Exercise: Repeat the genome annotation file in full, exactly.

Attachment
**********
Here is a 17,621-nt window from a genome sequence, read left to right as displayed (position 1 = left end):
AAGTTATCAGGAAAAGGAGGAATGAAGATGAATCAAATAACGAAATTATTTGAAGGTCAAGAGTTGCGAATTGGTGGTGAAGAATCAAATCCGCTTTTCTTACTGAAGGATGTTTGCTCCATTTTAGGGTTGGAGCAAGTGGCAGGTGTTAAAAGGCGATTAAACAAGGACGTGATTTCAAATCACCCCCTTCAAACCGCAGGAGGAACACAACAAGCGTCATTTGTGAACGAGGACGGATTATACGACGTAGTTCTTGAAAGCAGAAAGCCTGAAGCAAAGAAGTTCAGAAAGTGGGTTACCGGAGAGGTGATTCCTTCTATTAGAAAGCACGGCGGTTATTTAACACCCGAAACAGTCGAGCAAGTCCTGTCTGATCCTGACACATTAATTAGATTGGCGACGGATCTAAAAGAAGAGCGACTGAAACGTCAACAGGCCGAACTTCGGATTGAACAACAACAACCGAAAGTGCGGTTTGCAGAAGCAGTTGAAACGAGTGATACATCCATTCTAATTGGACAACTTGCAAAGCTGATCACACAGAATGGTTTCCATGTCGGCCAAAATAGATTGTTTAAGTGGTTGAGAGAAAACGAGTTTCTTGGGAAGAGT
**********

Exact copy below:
Here is a 17,621-nt window from a genome sequence, read left to right as displayed (position 1 = left end):
AAGTTATCAGGAAAAGGAGGAATGAAGATGAATCAAATAACGAAATTATTTGAAGGTCAAGAGTTGCGAATTGGTGGTGAAGAATCAAATCCGCTTTTCTTACTGAAGGATGTTTGCTCCATTTTAGGGTTGGAGCAAGTGGCAGGTGTTAAAAGGCGATTAAACAAGGACGTGATTTCAAATCACCCCCTTCAAACCGCAGGAGGAACACAACAAGCGTCATTTGTGAACGAGGACGGATTATACGACGTAGTTCTTGAAAGCAGAAAGCCTGAAGCAAAGAAGTTCAGAAAGTGGGTTACCGGAGAGGTGATTCCTTCTATTAGAAAGCACGGCGGTTATTTAACACCCGAAACAGTCGAGCAAGTCCTGTCTGATCCTGACACATTAATTAGATTGGCGACGGATCTAAAAGAAGAGCGACTGAAACGTCAACAGGCCGAACTTCGGATTGAACAACAACAACCGAAAGTGCGGTTTGCAGAAGCAGTTGAAACGAGTGATACATCCATTCTAATTGGACAACTTGCAAAGCTGATCACACAGAATGGTTTCCATGTCGGCCAAAATAGATTGTTTAAGTGGTTGAGAGAAAACGAGTTTCTTGGGAAGAGT